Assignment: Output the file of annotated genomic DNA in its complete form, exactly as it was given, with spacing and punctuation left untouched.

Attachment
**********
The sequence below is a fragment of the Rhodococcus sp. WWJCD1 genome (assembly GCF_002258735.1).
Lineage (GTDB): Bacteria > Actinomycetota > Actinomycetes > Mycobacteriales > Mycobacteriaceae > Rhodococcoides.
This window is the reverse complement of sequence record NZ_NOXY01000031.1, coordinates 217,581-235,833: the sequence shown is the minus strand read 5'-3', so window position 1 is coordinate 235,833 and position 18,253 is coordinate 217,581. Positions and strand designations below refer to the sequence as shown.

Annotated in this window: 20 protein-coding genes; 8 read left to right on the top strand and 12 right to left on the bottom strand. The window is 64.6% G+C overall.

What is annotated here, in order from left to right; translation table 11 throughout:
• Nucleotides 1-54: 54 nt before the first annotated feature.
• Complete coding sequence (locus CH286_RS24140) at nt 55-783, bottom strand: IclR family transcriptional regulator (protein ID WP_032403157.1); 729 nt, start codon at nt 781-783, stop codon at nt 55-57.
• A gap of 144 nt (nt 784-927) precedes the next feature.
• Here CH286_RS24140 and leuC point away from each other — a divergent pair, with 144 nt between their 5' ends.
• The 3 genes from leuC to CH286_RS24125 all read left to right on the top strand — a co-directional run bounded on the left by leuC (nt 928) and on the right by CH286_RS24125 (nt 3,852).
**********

The sequence below is a fragment of the Rhodococcus sp. WWJCD1 genome (assembly GCF_002258735.1).
Lineage (GTDB): Bacteria > Actinomycetota > Actinomycetes > Mycobacteriales > Mycobacteriaceae > Rhodococcoides.
This window is the reverse complement of sequence record NZ_NOXY01000031.1, coordinates 217,581-235,833: the sequence shown is the minus strand read 5'-3', so window position 1 is coordinate 235,833 and position 18,253 is coordinate 217,581. Positions and strand designations below refer to the sequence as shown.

Annotated in this window: 20 protein-coding genes; 8 read left to right on the top strand and 12 right to left on the bottom strand. The window is 64.6% G+C overall.

What is annotated here, in order from left to right; translation table 11 throughout:
• Nucleotides 1-54: 54 nt before the first annotated feature.
• Complete coding sequence (locus CH286_RS24140) at nt 55-783, bottom strand: IclR family transcriptional regulator (protein ID WP_032403157.1); 729 nt, start codon at nt 781-783, stop codon at nt 55-57.
• A gap of 144 nt (nt 784-927) precedes the next feature.
• Here CH286_RS24140 and leuC point away from each other — a divergent pair, with 144 nt between their 5' ends.
• The 3 genes from leuC to CH286_RS24125 all read left to right on the top strand — a co-directional run bounded on the left by leuC (nt 928) and on the right by CH286_RS24125 (nt 3,852).